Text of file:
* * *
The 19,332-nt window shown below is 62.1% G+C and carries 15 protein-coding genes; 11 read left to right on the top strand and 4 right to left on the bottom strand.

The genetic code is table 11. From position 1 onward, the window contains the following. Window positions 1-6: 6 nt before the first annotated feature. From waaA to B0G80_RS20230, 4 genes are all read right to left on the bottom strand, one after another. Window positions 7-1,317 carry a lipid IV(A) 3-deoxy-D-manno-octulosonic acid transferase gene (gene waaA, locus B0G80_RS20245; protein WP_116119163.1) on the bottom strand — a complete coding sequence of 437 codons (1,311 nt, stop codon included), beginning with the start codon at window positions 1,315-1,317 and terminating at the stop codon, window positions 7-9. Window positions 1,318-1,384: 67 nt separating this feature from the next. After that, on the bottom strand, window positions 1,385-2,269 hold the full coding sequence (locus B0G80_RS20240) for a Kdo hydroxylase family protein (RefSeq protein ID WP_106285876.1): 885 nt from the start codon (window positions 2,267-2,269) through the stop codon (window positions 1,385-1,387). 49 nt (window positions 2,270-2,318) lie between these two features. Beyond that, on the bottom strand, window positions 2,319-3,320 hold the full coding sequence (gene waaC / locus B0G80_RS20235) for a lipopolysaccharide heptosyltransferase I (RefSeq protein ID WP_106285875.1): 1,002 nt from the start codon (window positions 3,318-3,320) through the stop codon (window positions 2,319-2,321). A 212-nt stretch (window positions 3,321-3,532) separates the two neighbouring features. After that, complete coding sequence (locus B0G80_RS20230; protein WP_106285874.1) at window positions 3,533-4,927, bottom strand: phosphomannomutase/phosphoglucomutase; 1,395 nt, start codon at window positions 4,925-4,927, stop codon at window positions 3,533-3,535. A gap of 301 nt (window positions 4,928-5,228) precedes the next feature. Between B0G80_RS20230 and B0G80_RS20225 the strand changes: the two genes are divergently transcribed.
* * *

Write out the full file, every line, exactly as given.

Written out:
The 19,332-nt window shown below is 62.1% G+C and carries 15 protein-coding genes; 11 read left to right on the top strand and 4 right to left on the bottom strand.

The genetic code is table 11. From position 1 onward, the window contains the following. Window positions 1-6: 6 nt before the first annotated feature. From waaA to B0G80_RS20230, 4 genes are all read right to left on the bottom strand, one after another. Window positions 7-1,317 carry a lipid IV(A) 3-deoxy-D-manno-octulosonic acid transferase gene (gene waaA, locus B0G80_RS20245; protein WP_116119163.1) on the bottom strand — a complete coding sequence of 437 codons (1,311 nt, stop codon included), beginning with the start codon at window positions 1,315-1,317 and terminating at the stop codon, window positions 7-9. Window positions 1,318-1,384: 67 nt separating this feature from the next. After that, on the bottom strand, window positions 1,385-2,269 hold the full coding sequence (locus B0G80_RS20240) for a Kdo hydroxylase family protein (RefSeq protein ID WP_106285876.1): 885 nt from the start codon (window positions 2,267-2,269) through the stop codon (window positions 1,385-1,387). 49 nt (window positions 2,270-2,318) lie between these two features. Beyond that, on the bottom strand, window positions 2,319-3,320 hold the full coding sequence (gene waaC / locus B0G80_RS20235) for a lipopolysaccharide heptosyltransferase I (RefSeq protein ID WP_106285875.1): 1,002 nt from the start codon (window positions 3,318-3,320) through the stop codon (window positions 2,319-2,321). A 212-nt stretch (window positions 3,321-3,532) separates the two neighbouring features. After that, complete coding sequence (locus B0G80_RS20230; protein WP_106285874.1) at window positions 3,533-4,927, bottom strand: phosphomannomutase/phosphoglucomutase; 1,395 nt, start codon at window positions 4,925-4,927, stop codon at window positions 3,533-3,535. A gap of 301 nt (window positions 4,928-5,228) precedes the next feature. Between B0G80_RS20230 and B0G80_RS20225 the strand changes: the two genes are divergently transcribed.